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Mark L. Latash

The problem of motor redundancy has been one of the fundamental, albeit elusive, problems in motor control. Traditionally, it has been viewed as a computational problem for the brain, solved with either optimization methods or by introducing additional constraints to motor tasks. This review suggests that the problem was wrongly formulated, and that the abundant degrees of freedom are not to be eliminated but used to ensure dynamic stability of motor performance, which is vital given the unpredictable intrinsic states and external forces. The idea of synergies as mechanisms ensuring action stability is introduced based on the uncontrolled manifold hypothesis and the theory of control with spatial referent coordinates. The importance of controlled stability is illustrated with the phenomena of anticipatory synergy adjustments. This approach is productive for both basic and applied fields as illustrated, in particular, by changes in motor synergies with neurological disorder and exercise.

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Edited by Mark L. Latash

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Mark L. Latash

The target article presents a review of the neural control of the human hand. The review emphasizes the physical approach to motor control. It focuses on such concepts as equilibrium-point control, control with referent body configurations, uncontrolled manifold hypothesis, principle of abundance, hierarchical control, multidigit synergies, and anticipatory synergy adjustments. Changes in aspects of the hand neural control with age and neurological disorder are discussed. The target article is followed by six commentaries written by Alexander Aruin, Kelly Cole, Monica Perez, Robert Sainburg, Marco Sanello, and Wei Zhang.

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Edited by Mark L. Latash

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Mark L. Latash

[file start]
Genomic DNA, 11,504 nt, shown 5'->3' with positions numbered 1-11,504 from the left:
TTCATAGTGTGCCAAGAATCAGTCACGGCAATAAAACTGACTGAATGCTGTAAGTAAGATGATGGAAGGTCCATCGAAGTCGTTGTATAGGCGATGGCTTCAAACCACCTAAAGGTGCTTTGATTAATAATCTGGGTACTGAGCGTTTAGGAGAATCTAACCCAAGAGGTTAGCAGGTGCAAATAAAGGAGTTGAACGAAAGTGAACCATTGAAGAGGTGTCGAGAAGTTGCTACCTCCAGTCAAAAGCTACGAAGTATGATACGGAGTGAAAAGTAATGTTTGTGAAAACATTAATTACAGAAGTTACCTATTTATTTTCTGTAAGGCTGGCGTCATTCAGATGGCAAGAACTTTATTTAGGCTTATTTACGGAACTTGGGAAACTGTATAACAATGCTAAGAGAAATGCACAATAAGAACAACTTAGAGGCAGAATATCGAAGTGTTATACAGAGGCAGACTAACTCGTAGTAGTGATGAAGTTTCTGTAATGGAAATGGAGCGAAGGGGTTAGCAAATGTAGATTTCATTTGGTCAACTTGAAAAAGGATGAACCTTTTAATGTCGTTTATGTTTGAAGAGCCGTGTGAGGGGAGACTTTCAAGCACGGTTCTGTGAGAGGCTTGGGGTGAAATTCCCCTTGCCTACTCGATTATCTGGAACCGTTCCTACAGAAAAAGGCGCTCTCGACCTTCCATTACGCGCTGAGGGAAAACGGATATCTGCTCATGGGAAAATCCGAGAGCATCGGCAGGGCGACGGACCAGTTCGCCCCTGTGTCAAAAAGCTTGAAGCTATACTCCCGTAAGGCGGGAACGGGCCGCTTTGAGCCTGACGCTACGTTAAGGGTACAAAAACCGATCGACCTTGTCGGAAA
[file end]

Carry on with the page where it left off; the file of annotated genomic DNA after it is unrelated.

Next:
The article offers a way to unite three recent developments in the field of motor control and coordination: (1) The notion of synergies is introduced based on the principle of motor abundance; (2) The uncontrolled manifold hypothesis is described as offering a computational framework to identify and quantify synergies; and (3) The equilibrium-point hypothesis is described for a single muscle, single joint, and multijoint systems. Merging these concepts into a single coherent scheme requires focusing on control variables rather than performance variables. The principle of minimal final action is formulated as the guiding principle within the referent configuration hypothesis. Motor actions are associated with setting two types of variables by a controller, those that ultimately define average performance patterns and those that define associated synergies. Predictions of the suggested scheme are reviewed, such as the phenomenon of anticipatory synergy adjustments, quick actions without changes in synergies, atypical synergies, and changes in synergies with practice. A few models are briefly reviewed.

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Mark L. Latash

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Mark L. Latash

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Mark L. Latash

The concept of primitives has been used in motor control both as a theoretical construct and as a means of describing the results of experimental studies involving multiple moving elements. This concept is close to Bernstein’s notion of engrams and level of synergies. Performance primitives have been explored in spaces of peripheral variables but interpreted in terms of neural control primitives. Performance primitives reflect a variety of mechanisms ranging from body mechanics to spinal mechanisms and to supraspinal circuitry. This review suggests that primitives originate at the task level as preferred time functions of spatial referent coordinates or at mappings from higher level referent coordinates to lower level, frequently abundant, referent coordinate sets. Different patterns of performance primitives can emerge depending, in particular, on the external force field.